Inclusive Church.net

"We affirm that the Church's mission, in obedience to Holy Scripture, is to proclaim the Gospel of Jesus Christ in every generation. We acknowledge that this is Good News for people regardless of their sex, race or sexual orientation. We believe that, in order to strengthen the Gospel's proclamation of justice to the world, and for the greater glory of God, the Church's own common life must be justly ordered. To that end, we call on our Church to live out the promise of the Gospel; to celebrate the diverse gifts of all members of the body of Christ; and in the ordering of our common life to open the ministries of deacon, priest and bishop to those so called to serve by God, regardless of their sex, race or sexual orientation."

Metropolitan Community Church Los Angeles

"At Metropolitan Community Church Los Angeles (MCCLA) all of God's children are welcome, with a special and affirming outreach to gay, lesbian, bisexual and transgender people. We celebrate Jesus' love with varying styles of worship. We invite all to join us without concern for sexual orientation, gender identification, or any of the barriers so often found in other churches. Metropolitan Community Church, Los Angeles (MCCLA) is a prophetic, liberating and progressing Christian community of faith that honors, values and welcomes all people. We are rooted in the lesbian, gay, bisexual, trans, queer, and intersex communities. We preach a relevant, vibrant and scripture-based message that embodies and celebrates everyone's spirituality and sexuality. We challenge each other to make our lives count, as we invite everyone to be transformed in mind, body and spirit. From a place of trust, wholeness and holiness, we reach out as the hands, feet, and heart of Christ through acts of justice and compassion to make a difference in our world. We celebrate open communion because God's love includes all people. We are created in the image of God and our diverse sexualities please God. As our own wounds are healed, we become a healing church called to heal the world with the good news of God's love. God's diversity should be reflected in our community's diversity; therefore, we value diversity and are committed to multi-culturalism through social justice and cultural learning. We are a God-loving people, claiming and appropriating God's love and a life of faith as we gratefully respond to God in worship."

The Modern Churchpeoples' Union

"MCU is the leading liberal forum for open and informed theological comment in the Church of England and Anglican Communion. Founded in 1898, we stand for freedom of enquiry in the continuing search for truth and are dedicated to sound learning, honesty, openness and integrity."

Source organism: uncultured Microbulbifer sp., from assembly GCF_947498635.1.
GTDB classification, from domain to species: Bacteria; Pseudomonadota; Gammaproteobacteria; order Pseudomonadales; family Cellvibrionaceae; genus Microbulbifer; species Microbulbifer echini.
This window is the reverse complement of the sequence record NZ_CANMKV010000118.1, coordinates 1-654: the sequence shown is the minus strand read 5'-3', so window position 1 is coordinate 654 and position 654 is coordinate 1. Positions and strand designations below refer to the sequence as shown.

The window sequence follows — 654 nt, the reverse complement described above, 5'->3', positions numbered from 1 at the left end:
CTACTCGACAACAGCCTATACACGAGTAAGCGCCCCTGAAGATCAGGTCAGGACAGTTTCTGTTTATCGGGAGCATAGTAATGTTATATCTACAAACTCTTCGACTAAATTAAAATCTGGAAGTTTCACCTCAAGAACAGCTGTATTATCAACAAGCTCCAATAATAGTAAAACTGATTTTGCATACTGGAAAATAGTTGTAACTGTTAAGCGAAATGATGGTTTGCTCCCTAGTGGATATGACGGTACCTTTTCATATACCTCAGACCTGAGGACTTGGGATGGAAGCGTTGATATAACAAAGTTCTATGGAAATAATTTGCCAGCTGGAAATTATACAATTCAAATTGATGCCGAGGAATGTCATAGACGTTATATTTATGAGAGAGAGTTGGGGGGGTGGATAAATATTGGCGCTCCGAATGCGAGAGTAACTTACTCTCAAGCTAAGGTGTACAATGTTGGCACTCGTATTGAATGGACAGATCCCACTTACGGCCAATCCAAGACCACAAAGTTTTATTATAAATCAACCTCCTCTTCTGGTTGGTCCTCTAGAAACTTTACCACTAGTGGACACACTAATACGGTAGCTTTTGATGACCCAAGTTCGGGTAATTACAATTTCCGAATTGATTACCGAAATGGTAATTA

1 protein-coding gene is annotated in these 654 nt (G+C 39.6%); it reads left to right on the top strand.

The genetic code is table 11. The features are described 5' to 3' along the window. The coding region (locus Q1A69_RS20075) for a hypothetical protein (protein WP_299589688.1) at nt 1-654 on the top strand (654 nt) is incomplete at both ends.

More Light Presbyterians

"We are individual members and congregations of the Presbyterian Church (USA) who are faithful to God's call and believe that God continues to open new understandings of scripture and the Word in the life of Christ. As a Christian community, we believe that the church must seek to live out those understandings in our life together. Following the risen Christ, and seeking to make the Church a true community of hospitality, the mission of More Light Presbyterians is to work for the full participation of lesbian, gay, bisexual and transgender people of faith in the life, ministry and witness of the Presbyterian Church (USA)... As individuals we struggle with our own personal hang-ups and fears about homosexuality and with sexuality in general. Since the 1978 General Assembly, our church has urged us to study sexuality, to take the initiative to know and listen to gays and lesbians, to respect their civil rights, and to see them as brothers and sisters in Christ. MLP provides resources, models and experiences to help that personal growth. Presbyterians are struggling with what role gay, lesbian, bisexual and transgender members should have in our life together. The church has made a mistake in barring them from ordained office. Since 1974, MLP, and its predecessor organizations have been working to transform the church into a true community of hospitality. As we engage in bible study, dialogue, personal sharing and debate, MLP keeps before congregations, presbyteries and General Assembly, the vision of a truly inclusive church. A large and growing number of Presbyterians believe the church should be fully open to the gifts of the Spirit in the lives of its members, regardless of their sexual orientation. Your support encourages and empowers the recognition of GLBT people and their gifts in the life and leadership of the church. Every member makes a difference in this movement."